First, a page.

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Making the decision to rehome your cat or kitten? Find out what to do next with our guide on cat rehoming.

Making the decision on cat rehoming

From moving home and relationship break-ups to changes in the family or bereavement, there are many reasons why you might have to make the difficult decision to rehome your cat to another owner. 

Reasons for rehoming

While some situations are unavoidable, there are circumstances where you may be able to keep your cat. For example, if you’re having a baby and are concerned about your cat, did you know that there are plenty of ways to ensure your pet and new arrival get on well? Allergy sufferers will also be surprised to hear that there are easy ways to curb your symptoms.

I'm allergic to my cat. What can I do?

Does someone in your home suspect they may be allergic to your cat? Don’t panic. Visit your GP in the first instance to determine whether your symptoms are related to your feline companion. Other allergens could include pollen, dust mites or even perfume. If your GP confirms a cat allergy, you can discuss treatment and work out what to do next.

Find out more about keeping allergies at bay when you have a cat

I'm having a baby. Can I keep my cat? 

Cats make excellent companions for children but it is perfectly understandable that you might worry when falling pregnant. There’s no reason you should have to rehome your cat due to a new arrival, however – with our advice, your cat and baby should live in harmony. If you’re wondering how to prepare your cat for your new baby, download our pregnancy planner to count down to your due date.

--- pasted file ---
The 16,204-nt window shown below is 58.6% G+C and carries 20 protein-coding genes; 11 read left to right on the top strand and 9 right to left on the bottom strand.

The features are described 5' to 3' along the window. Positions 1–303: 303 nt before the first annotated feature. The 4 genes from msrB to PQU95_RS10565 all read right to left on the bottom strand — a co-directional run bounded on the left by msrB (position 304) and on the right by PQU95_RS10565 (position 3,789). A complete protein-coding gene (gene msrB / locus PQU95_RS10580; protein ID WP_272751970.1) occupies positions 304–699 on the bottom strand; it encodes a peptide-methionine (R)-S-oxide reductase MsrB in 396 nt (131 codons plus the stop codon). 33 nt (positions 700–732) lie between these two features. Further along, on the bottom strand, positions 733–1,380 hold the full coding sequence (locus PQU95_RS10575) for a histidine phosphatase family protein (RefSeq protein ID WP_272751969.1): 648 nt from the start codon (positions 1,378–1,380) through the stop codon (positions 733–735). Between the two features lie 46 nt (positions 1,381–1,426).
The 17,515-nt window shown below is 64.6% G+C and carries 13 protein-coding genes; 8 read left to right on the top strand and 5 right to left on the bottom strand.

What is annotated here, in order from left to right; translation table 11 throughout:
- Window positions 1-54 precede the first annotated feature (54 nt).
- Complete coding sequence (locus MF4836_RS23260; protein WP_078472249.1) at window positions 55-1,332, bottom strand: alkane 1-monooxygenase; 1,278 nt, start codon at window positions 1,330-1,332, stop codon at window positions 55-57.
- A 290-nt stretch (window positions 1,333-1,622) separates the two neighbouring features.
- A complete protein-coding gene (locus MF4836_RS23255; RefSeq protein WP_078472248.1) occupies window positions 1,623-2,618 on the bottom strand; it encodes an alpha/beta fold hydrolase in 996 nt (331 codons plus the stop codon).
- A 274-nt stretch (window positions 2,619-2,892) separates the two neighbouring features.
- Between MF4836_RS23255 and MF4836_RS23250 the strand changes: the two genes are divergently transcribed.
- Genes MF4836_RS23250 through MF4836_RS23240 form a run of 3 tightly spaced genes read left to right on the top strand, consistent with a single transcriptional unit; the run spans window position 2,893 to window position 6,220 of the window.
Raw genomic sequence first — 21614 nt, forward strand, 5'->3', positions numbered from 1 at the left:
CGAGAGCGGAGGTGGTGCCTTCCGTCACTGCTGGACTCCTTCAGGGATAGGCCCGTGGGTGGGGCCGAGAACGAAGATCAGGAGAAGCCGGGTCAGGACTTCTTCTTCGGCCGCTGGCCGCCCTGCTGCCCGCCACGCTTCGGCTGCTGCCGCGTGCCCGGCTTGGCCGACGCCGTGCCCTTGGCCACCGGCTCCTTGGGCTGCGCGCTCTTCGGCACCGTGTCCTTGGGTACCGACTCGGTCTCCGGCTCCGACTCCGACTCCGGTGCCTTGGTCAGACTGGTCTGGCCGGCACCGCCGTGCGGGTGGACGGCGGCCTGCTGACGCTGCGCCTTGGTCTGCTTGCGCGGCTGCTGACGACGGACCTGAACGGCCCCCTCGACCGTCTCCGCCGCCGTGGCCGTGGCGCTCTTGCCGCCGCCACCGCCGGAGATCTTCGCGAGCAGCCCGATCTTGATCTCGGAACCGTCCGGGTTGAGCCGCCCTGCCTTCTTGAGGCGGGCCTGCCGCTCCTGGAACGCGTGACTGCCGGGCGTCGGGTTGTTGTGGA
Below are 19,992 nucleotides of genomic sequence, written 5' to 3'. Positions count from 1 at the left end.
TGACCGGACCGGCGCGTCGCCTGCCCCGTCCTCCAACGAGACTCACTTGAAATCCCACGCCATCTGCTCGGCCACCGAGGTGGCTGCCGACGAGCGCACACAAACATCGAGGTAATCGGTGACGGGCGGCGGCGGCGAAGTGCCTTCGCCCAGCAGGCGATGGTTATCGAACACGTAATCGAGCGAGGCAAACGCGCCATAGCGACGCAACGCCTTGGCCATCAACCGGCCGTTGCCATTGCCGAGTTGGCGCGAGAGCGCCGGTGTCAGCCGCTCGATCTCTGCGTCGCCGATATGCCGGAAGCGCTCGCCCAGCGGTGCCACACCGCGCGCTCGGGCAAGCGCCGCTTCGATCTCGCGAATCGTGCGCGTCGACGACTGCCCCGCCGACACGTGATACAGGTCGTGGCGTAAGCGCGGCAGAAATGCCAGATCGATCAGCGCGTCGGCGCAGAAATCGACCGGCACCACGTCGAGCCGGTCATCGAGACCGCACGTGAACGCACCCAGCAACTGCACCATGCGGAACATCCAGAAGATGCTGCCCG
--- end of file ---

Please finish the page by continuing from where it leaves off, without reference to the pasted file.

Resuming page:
Find out more about preparing for a baby when you have a cat

My cat‘s behaviour is strange or aggressive and I don’t know what to do! Should I rehome them?

If the issue is with your cat’s behaviour and you’ve considered giving them up, it might be worth visiting your vet to see if they can help. They can refer you to a registered cat behaviourist, who will be able to advise how best to improve your cat’s behaviour. Cats are aggressive or anxious for a reason and helping solve the issue can result in a happier household.

Find out more about cat behaviour

I can’t afford to neuter my cat or give them veterinary care. What can I do?

Before looking into cat rehoming due to expensive medical bills, do some research. Some veterinary practices offer payment plans or financial assistance, and other organisations such as PDSA or Blue Cross may be able to assist with medical bills. For neutering your cat, you may be eligible for financial help.

Find out more about if you are eligible to receive financial assistance to neuter your cat.

How can I rehome my cat?

If you find that you, or someone you know, can longer cope with a pet, there may sadly be no other option but to rehome the cat. If this is the case, it is important to remember the following steps to ensure the cat you are rehoming is safe and well.

  • Don’t advertise your cat online or on social media. Unfortunately this doesn’t always ensure your pet will go to a good home
  • Plan as early as you can. There can often be waiting lists for spaces in Cats Protection’s pens. Planning early means knowing your cat is in a safe place
  • Contact your local Cats Protection branch or centre for advice. You can find your nearest branch or centre here [www.cats.org.uk/find-us]
  • Be patient! If you’re phoning Cats Protection during the day, you may need to leave an answerphone message as many of our volunteers have full time jobs too. Your call will soon be returned and you’ll get advice on what to do next
  • Think carefully. Once the decision is made and the cat has been rehomed, we can’t reveal details of the new owners

If you need more advice on cat rehoming, speak to our National Information Line 

Related topics

Managing cat behaviour - Topic

Cats and allergies - Topic

Cats and pregnancy - Topic

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